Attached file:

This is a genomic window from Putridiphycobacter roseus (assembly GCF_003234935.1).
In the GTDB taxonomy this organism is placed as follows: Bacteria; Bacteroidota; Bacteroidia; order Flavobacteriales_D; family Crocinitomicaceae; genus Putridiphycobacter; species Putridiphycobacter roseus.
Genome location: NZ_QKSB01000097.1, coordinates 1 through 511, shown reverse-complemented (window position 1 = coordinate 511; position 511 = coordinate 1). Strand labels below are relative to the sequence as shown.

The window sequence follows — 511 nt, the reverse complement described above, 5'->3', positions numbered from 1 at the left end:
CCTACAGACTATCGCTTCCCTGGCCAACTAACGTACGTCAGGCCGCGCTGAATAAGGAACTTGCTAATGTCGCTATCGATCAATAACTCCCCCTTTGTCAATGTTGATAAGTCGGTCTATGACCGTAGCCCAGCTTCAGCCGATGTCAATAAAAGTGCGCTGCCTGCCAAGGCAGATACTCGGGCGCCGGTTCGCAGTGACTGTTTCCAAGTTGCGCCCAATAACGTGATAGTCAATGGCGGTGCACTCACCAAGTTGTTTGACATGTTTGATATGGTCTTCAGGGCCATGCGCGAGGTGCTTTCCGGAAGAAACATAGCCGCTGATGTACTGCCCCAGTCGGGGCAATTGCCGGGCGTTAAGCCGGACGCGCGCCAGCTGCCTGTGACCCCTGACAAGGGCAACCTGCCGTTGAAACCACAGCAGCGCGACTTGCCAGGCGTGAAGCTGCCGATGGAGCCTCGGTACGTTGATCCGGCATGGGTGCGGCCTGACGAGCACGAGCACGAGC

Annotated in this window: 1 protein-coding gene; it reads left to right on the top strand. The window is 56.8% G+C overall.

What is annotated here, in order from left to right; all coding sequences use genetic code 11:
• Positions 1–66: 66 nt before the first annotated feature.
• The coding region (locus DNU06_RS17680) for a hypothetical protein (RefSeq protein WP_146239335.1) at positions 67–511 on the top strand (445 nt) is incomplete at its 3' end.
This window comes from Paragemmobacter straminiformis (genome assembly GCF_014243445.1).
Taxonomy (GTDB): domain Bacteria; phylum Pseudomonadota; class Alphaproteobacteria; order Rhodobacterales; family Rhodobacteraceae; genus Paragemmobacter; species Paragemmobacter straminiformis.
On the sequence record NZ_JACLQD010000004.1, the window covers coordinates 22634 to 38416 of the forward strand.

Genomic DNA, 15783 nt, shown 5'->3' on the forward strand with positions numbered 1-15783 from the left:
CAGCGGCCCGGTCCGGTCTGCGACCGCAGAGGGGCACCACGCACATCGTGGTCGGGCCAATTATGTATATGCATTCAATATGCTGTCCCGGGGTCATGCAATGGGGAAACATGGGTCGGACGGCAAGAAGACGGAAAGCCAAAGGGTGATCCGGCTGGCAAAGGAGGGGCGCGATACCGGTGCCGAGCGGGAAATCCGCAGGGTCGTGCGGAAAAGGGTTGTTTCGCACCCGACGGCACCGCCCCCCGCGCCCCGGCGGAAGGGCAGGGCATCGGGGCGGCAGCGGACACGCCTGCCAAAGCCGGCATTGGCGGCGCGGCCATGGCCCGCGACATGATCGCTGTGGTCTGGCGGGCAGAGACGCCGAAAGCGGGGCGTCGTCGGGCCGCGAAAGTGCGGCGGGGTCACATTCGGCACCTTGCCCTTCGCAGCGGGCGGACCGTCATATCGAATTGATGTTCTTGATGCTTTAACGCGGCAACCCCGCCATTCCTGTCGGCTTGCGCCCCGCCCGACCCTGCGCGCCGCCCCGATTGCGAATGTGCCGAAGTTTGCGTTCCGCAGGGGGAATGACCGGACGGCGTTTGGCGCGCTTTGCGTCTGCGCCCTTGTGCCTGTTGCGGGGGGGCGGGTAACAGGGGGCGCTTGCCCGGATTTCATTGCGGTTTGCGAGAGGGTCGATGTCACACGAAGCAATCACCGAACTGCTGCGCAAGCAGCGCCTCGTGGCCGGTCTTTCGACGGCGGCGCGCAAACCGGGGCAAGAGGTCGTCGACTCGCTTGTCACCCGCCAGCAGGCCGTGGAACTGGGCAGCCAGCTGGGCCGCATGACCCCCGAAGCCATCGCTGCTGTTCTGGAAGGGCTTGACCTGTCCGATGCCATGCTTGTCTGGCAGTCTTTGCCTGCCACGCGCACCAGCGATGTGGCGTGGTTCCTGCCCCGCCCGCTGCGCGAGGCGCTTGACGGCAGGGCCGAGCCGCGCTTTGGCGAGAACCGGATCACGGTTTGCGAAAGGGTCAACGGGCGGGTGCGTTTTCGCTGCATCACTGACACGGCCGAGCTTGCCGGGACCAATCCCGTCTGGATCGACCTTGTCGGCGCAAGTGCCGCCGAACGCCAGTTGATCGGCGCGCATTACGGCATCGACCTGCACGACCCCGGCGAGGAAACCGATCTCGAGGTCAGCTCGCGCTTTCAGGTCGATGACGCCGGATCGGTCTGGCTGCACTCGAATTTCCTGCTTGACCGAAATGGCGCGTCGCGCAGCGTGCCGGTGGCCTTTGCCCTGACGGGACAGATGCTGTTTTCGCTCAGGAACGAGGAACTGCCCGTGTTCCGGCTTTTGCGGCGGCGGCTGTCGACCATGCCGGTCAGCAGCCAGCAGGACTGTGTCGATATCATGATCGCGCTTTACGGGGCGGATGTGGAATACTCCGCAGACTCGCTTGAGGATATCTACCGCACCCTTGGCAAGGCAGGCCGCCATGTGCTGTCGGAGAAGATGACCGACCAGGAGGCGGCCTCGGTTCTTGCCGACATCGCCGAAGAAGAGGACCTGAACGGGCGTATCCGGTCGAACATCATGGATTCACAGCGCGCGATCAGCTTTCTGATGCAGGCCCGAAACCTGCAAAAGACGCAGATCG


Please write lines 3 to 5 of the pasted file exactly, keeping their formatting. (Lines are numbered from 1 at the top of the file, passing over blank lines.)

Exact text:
Genome location: NZ_QKSB01000097.1, coordinates 1 through 511, shown reverse-complemented (window position 1 = coordinate 511; position 511 = coordinate 1). Strand labels below are relative to the sequence as shown.

The window sequence follows — 511 nt, the reverse complement described above, 5'->3', positions numbered from 1 at the left end:
CCTACAGACTATCGCTTCCCTGGCCAACTAACGTACGTCAGGCCGCGCTGAATAAGGAACTTGCTAATGTCGCTATCGATCAATAACTCCCCCTTTGTCAATGTTGATAAGTCGGTCTATGACCGTAGCCCAGCTTCAGCCGATGTCAATAAAAGTGCGCTGCCTGCCAAGGCAGATACTCGGGCGCCGGTTCGCAGTGACTGTTTCCAAGTTGCGCCCAATAACGTGATAGTCAATGGCGGTGCACTCACCAAGTTGTTTGACATGTTTGATATGGTCTTCAGGGCCATGCGCGAGGTGCTTTCCGGAAGAAACATAGCCGCTGATGTACTGCCCCAGTCGGGGCAATTGCCGGGCGTTAAGCCGGACGCGCGCCAGCTGCCTGTGACCCCTGACAAGGGCAACCTGCCGTTGAAACCACAGCAGCGCGACTTGCCAGGCGTGAAGCTGCCGATGGAGCCTCGGTACGTTGATCCGGCATGGGTGCGGCCTGACGAGCACGAGCACGAGC